Some powers belong to Congress alone, Kaine said, such as starting trade wars and imposing tariffs. “Presidents take these powers, but Congress has basically just allowed them to,” he said.

Kaine was especially critical of what he called the highly politicized pardons of people like Joe Arpaio, the former sheriff of Maricopa County, Ariz., who was pardoned by Trump after a conviction for criminal contempt of court; or I. Lewis Libby Jr., former Vice President Dick Cheney’s chief of staff, convicted of perjury and obstruction of justice in connection to the leak of a CIA officer’s identity.

These pardons, Kaine said, are “almost like messages to others: ‘Hey, stick with me and I’ll pardon you if you don’t say anything bad about me.’ ”

While Kaine is critical of presidents for taking on powers not explicitly conferred by the Constitution, the senator said he’s even more critical of a Congress that abdicates its authority to push back. “When Congress abdicates, we just allow this to happen. And Congress has been abdicating — and frankly it’s been a bipartisan problem for too long,” Kaine said.

Ultimately, Kaine believes Congress has let the balance of power between the branches of government become disturbed. “We’ve let power that was supposed to be at one end of Pennsylvania Avenue run down to the other end,” Kaine said. “There’s got to be a balance, and we need to reclaim some of it.”

Kaine is hopeful a bipartisan solution is possible. Trump’s attempts at asserting authority is “making a lot of us grapple with the fact that Congresses of both parties under presidents of both parties have let the balance get out of wack,” he said.

But Kaine acknowledges that for some Democrats, complaining about executive overreach might be a matter of what he called “situational ethics”: There’s a possibility, he said, that they might turn a blind eye if presumptive Democratic presidential nominee Joe Biden wins office. “When I was raising real concerns about President Obama’s decision to unilaterally engage in military activity, Democrats in my own Senate caucus were basically yelling at me and telling me to knock it off,” Kaine said.

That said, given Biden’s decades of experience in Congress, Kaine is confident a Biden presidency would take pains not to engage in political overreach that tramples over the legislative branch. Biden has “a completely different attitude toward the role of the Article I branch than President Trump does,” Kaine said.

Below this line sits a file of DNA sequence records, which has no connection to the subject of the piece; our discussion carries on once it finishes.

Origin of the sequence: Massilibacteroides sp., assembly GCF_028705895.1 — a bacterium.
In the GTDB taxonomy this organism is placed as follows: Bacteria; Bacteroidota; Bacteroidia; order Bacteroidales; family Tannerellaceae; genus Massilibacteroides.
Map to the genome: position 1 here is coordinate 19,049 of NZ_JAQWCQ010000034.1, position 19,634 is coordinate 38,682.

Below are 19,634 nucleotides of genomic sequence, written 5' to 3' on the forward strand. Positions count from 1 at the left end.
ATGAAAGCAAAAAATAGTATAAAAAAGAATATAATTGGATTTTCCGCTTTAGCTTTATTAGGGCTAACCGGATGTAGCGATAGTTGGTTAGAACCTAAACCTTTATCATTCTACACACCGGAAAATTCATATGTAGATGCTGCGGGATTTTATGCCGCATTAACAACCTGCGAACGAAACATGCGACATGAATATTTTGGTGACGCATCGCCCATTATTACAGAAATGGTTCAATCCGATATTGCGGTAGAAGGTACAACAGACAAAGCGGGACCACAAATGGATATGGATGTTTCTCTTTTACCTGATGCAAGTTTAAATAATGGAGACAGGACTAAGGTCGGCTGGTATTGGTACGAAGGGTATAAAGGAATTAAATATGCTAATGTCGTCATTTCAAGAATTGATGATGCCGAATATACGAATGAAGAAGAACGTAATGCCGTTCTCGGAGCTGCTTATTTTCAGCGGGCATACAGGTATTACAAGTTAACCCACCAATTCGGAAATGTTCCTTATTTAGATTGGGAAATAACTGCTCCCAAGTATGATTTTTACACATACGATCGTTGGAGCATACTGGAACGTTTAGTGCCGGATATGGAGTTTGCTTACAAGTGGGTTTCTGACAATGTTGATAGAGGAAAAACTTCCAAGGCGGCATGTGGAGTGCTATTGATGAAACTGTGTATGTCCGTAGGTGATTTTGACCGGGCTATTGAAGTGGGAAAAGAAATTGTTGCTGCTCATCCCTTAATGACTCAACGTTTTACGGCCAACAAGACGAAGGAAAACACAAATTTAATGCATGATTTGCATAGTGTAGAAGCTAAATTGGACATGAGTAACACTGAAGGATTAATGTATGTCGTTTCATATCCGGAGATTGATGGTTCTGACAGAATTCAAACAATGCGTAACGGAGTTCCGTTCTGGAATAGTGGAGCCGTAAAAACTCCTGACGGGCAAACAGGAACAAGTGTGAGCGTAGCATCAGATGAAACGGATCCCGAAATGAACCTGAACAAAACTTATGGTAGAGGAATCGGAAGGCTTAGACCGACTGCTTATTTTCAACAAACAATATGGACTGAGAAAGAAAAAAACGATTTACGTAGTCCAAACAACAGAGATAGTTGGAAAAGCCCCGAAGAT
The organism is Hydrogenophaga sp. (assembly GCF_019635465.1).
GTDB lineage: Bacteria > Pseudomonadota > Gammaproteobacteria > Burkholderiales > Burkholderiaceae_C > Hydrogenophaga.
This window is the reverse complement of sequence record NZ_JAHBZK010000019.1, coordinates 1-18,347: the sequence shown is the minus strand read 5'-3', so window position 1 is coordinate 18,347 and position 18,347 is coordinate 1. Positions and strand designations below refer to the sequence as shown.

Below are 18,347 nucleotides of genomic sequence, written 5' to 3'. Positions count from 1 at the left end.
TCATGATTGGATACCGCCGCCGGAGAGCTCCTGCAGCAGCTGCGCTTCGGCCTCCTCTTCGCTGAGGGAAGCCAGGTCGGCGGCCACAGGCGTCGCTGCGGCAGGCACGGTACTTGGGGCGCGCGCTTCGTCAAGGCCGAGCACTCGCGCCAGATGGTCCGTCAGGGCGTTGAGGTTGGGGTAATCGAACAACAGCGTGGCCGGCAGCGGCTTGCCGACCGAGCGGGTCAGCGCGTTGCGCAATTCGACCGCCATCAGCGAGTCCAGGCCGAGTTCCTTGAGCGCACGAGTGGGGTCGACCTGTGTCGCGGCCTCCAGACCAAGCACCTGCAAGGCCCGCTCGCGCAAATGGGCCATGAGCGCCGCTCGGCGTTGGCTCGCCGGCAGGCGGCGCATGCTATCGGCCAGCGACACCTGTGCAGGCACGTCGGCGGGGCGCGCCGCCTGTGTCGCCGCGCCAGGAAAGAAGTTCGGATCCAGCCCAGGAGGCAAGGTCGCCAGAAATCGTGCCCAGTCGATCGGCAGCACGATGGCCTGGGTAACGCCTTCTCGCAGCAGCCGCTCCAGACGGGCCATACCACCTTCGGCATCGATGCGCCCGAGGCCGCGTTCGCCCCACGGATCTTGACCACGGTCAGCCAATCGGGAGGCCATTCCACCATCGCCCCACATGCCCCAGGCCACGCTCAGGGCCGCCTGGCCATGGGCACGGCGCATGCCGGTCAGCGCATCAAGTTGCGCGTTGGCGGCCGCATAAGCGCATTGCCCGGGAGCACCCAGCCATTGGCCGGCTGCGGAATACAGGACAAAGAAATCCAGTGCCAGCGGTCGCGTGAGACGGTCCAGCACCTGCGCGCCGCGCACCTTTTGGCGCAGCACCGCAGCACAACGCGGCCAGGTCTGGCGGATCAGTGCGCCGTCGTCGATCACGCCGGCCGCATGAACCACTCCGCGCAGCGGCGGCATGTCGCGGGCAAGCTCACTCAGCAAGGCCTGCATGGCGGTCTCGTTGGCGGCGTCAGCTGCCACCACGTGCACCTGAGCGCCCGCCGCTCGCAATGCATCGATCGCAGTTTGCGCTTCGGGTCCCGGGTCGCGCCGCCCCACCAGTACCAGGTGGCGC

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Canada has power to end Meng extradition, bring Canadians home from China, Kovrig’s wife says


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Since January, China has prevented Canadian diplomats from visiting Kovrig and Spavor, citing COVID-19 restrictions.

Trudeau rejected suggestions that Canada should intervene to resolve the Meng case in an attempt to free Kovrig and Spavor.

“We continue to stand up both for the independence of our judicial system and Canadian interests and values,” the prime minister said. “We work behind the scenes and in public to ensure that everyone understands we will continue to work extremely hard to get these Canadians home.”

Garnett Genuis, the Conservative critic on Canada-China Relations, was critical of former Liberal cabinet minister John Manley and Eddie Goldenberg, a former aide to ex-prime minister Jean Chrétien, for advocating for a prisoner exchange to free Kovrig and Spavor.

“Conservatives continue to call on Justin Trudeau to respect the independence of Canada’s judicial system and reject this position by senior Liberal insiders,” said Genuis.

Meng, the chief financial officer of Huawei Technologies, is living in a luxury Vancouver home while her extradition case wends its way through a British Columbia court.

The United States wants to prosecute Meng for fraud, alleging she lied to banks about her company’s connections with Iran, which could possibly violate U.S. sanctions.



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Obama urges George Floyd protesters to push for change, ‘make people in power uncomfortable’


Former President Barack Obama, in a virtual town hall hosted by his foundation Wednesday, called on demonstrators to channel their anger over George Floyd’s death into an opportunity to make leaders “uncomfortable” and pressure them into making real policy changes.

The town hall was hosted by the Obama Foundation’s My Brother’s Keeper Alliance, which supports young men of color. During the event, Obama said he rejected a debate that emerged in “a little bit of chatter on the internet” about “voting versus protests, politics and participation versus civil disobedience and direct action.”

“This is not an either-or. This is a both,” he said. “And to bring about real change, we both have to highlight a problem and make people in power uncomfortable, but we also have to translate that into practical solutions and laws that could be implemented and monitored and make sure we’re following up on.”

ANGELA STANTON-KING SAYS OBAMA, BIDEN SHOULD HAVE DONE ‘MUCH MORE’ TO COMBAT RACISM

Former President Barack Obama speaks June 3, 2020, during virtual town hall event with young people to discuss policing and the civil unrest that has followed the killing of George Floyd by police in Minneapolis. (My Brother's Keeper Alliance and The Obama Foundation via AP)